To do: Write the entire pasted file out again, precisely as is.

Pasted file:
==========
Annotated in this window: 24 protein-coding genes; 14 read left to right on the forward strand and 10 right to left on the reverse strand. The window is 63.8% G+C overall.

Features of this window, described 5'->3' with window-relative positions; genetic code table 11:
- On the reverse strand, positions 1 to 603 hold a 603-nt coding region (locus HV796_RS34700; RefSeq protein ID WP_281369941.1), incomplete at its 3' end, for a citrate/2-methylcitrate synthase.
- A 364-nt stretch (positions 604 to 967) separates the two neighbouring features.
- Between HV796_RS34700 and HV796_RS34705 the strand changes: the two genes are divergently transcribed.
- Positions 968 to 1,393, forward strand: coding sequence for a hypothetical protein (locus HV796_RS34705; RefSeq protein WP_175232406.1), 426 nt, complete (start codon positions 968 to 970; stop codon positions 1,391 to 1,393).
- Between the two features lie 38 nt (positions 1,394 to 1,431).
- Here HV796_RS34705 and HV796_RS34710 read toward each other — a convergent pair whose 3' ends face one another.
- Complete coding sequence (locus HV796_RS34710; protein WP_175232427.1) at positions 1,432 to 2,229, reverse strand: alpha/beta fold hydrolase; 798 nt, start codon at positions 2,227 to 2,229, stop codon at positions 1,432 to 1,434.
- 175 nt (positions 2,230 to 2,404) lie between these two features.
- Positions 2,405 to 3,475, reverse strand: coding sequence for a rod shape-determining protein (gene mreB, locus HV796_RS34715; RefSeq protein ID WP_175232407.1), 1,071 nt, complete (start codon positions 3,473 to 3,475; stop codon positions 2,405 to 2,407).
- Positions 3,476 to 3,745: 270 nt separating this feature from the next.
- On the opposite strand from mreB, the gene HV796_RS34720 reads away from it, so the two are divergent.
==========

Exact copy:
Annotated in this window: 24 protein-coding genes; 14 read left to right on the forward strand and 10 right to left on the reverse strand. The window is 63.8% G+C overall.

Features of this window, described 5'->3' with window-relative positions; genetic code table 11:
- On the reverse strand, positions 1 to 603 hold a 603-nt coding region (locus HV796_RS34700; RefSeq protein ID WP_281369941.1), incomplete at its 3' end, for a citrate/2-methylcitrate synthase.
- A 364-nt stretch (positions 604 to 967) separates the two neighbouring features.
- Between HV796_RS34700 and HV796_RS34705 the strand changes: the two genes are divergently transcribed.
- Positions 968 to 1,393, forward strand: coding sequence for a hypothetical protein (locus HV796_RS34705; RefSeq protein WP_175232406.1), 426 nt, complete (start codon positions 968 to 970; stop codon positions 1,391 to 1,393).
- Between the two features lie 38 nt (positions 1,394 to 1,431).
- Here HV796_RS34705 and HV796_RS34710 read toward each other — a convergent pair whose 3' ends face one another.
- Complete coding sequence (locus HV796_RS34710; protein WP_175232427.1) at positions 1,432 to 2,229, reverse strand: alpha/beta fold hydrolase; 798 nt, start codon at positions 2,227 to 2,229, stop codon at positions 1,432 to 1,434.
- 175 nt (positions 2,230 to 2,404) lie between these two features.
- Positions 2,405 to 3,475, reverse strand: coding sequence for a rod shape-determining protein (gene mreB, locus HV796_RS34715; RefSeq protein ID WP_175232407.1), 1,071 nt, complete (start codon positions 3,473 to 3,475; stop codon positions 2,405 to 2,407).
- Positions 3,476 to 3,745: 270 nt separating this feature from the next.
- On the opposite strand from mreB, the gene HV796_RS34720 reads away from it, so the two are divergent.